We’re seeing a greater number of companies buying back their own shares than we have in a while. Prior to the financial meltdown, company buybacks were the biggest net purchasers of stock shares. During the crisis that began in 2008, companies pared back to conserve cash. Now, they’re in buying mode again.
Two weeks ago, PepsiCo (PEP) announced that it would buy around $15 billion worth of its shares in the next three years, and $4.4 billion worth just this year. That’s the biggest buyback program announced since the meltdown disconnected the buy button at most companies. In all of 2009, companies spent just $137 billion on share buybacks. So far this year, they’ve already spent $70 billion.
Most analysts seeing that call it a bullish sign, but it isn’t always. There are two ways that companies pass along excess cash to shareholders: dividends and cash buybacks. The two are combined into the “shareholder yield” measure mentioned on page 102 of the 2010 edition of my stock book, because the method companies tend to choose changes in different environments. Either way, however, the goal is to give back to shareholders cash that isn’t needed elsewhere in company operations.
Not needed elsewhere? That doesn’t sound optimistic. It smacks of a lack of growth opportunities, which is why dividends are associated with mature companies. You’ll never see an upstart paying out cash as dividends. It would rather buy more supplies, build new plants, hire new people, expand into new regions, develop new products, and so on. An established company just keeps the machinery humming at a predictable rate, and pays a steady yield.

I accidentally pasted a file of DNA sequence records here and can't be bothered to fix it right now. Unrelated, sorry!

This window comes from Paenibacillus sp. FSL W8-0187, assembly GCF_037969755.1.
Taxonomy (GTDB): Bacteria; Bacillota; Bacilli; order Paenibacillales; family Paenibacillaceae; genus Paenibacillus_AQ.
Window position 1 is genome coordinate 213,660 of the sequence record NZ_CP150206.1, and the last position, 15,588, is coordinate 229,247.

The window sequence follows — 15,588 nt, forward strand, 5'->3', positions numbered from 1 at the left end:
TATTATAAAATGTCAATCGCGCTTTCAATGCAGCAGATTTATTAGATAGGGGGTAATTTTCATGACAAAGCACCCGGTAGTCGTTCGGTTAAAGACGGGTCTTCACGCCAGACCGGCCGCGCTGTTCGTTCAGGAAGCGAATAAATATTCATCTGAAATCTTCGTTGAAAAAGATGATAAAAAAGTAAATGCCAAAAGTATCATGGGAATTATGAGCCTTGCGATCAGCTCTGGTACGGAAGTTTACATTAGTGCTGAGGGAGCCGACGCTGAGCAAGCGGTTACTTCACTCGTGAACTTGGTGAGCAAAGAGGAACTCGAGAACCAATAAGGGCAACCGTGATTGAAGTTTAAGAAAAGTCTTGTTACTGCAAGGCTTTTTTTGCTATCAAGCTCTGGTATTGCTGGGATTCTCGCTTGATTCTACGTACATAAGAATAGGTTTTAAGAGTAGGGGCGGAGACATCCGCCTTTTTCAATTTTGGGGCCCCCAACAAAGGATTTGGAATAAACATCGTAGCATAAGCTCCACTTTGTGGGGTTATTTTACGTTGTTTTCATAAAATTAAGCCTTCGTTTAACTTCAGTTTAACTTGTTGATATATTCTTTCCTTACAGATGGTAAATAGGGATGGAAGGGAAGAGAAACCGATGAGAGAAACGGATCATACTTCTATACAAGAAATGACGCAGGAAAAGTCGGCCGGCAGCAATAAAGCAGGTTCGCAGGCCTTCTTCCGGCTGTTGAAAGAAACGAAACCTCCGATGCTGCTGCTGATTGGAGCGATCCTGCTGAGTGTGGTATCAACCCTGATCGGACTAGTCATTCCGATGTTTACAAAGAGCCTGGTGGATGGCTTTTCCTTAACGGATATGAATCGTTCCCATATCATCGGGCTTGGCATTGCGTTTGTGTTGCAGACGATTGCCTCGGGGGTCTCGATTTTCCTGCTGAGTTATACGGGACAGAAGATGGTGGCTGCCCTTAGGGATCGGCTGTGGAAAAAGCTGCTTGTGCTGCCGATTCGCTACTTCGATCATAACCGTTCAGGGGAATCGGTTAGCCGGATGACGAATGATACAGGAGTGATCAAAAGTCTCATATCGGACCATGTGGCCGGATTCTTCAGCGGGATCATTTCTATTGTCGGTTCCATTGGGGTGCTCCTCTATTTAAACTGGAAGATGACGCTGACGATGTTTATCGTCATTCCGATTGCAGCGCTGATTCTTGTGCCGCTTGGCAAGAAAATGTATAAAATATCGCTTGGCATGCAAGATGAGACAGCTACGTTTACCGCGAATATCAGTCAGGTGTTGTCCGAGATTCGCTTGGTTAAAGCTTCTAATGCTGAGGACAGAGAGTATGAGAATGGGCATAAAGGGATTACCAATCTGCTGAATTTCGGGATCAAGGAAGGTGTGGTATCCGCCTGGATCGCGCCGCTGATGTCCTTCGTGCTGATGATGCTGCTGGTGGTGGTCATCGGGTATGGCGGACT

Thus, how good is the news if companies have concluded that the economic environment is bleak enough that giving back to shareholders is the best use of excess cash? Not very. It hints at more pessimism than optimism. On this subject, Citigroup’s Carsten Stendevad told the Economist two weeks ago: “Many firms have emerged from the crisis with record levels of cash on hand, yet see few organic growth opportunities.”
The vast majority of companies are buying back their stock to avoid the dilutive effects of expiring stock options — of the 214 companies that did a buyback in Q4, only 50 resulted in share count reductions (see page B2 of the weekend WSJ). Moreover, it really says something about the widespread excess capacity in the economy and poor perceived rates of return on new investments that companies would opt to deploy cash for buyback strategies at this presumed early stage of the business expansion.
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